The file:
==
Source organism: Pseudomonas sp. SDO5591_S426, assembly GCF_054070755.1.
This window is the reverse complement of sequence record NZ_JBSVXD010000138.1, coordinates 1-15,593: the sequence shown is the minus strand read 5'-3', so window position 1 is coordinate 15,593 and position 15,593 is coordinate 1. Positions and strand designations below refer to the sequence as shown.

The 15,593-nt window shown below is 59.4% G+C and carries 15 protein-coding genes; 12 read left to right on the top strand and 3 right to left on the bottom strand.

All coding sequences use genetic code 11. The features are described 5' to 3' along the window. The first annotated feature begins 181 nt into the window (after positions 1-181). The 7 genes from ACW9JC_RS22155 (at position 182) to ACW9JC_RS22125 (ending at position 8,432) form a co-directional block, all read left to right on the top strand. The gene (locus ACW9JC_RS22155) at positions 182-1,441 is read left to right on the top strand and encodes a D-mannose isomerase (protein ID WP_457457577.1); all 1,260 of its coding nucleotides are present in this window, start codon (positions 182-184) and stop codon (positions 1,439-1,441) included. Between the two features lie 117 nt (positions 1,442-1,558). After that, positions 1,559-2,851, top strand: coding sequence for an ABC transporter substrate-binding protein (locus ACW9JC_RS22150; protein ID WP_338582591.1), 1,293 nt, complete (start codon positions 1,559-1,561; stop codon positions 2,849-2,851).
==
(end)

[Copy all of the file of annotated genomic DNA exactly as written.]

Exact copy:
Source organism: Pseudomonas sp. SDO5591_S426, assembly GCF_054070755.1.
This window is the reverse complement of sequence record NZ_JBSVXD010000138.1, coordinates 1-15,593: the sequence shown is the minus strand read 5'-3', so window position 1 is coordinate 15,593 and position 15,593 is coordinate 1. Positions and strand designations below refer to the sequence as shown.

The 15,593-nt window shown below is 59.4% G+C and carries 15 protein-coding genes; 12 read left to right on the top strand and 3 right to left on the bottom strand.

All coding sequences use genetic code 11. The features are described 5' to 3' along the window. The first annotated feature begins 181 nt into the window (after positions 1-181). The 7 genes from ACW9JC_RS22155 (at position 182) to ACW9JC_RS22125 (ending at position 8,432) form a co-directional block, all read left to right on the top strand. The gene (locus ACW9JC_RS22155) at positions 182-1,441 is read left to right on the top strand and encodes a D-mannose isomerase (protein ID WP_457457577.1); all 1,260 of its coding nucleotides are present in this window, start codon (positions 182-184) and stop codon (positions 1,439-1,441) included. Between the two features lie 117 nt (positions 1,442-1,558). After that, positions 1,559-2,851, top strand: coding sequence for an ABC transporter substrate-binding protein (locus ACW9JC_RS22150; protein ID WP_338582591.1), 1,293 nt, complete (start codon positions 1,559-1,561; stop codon positions 2,849-2,851).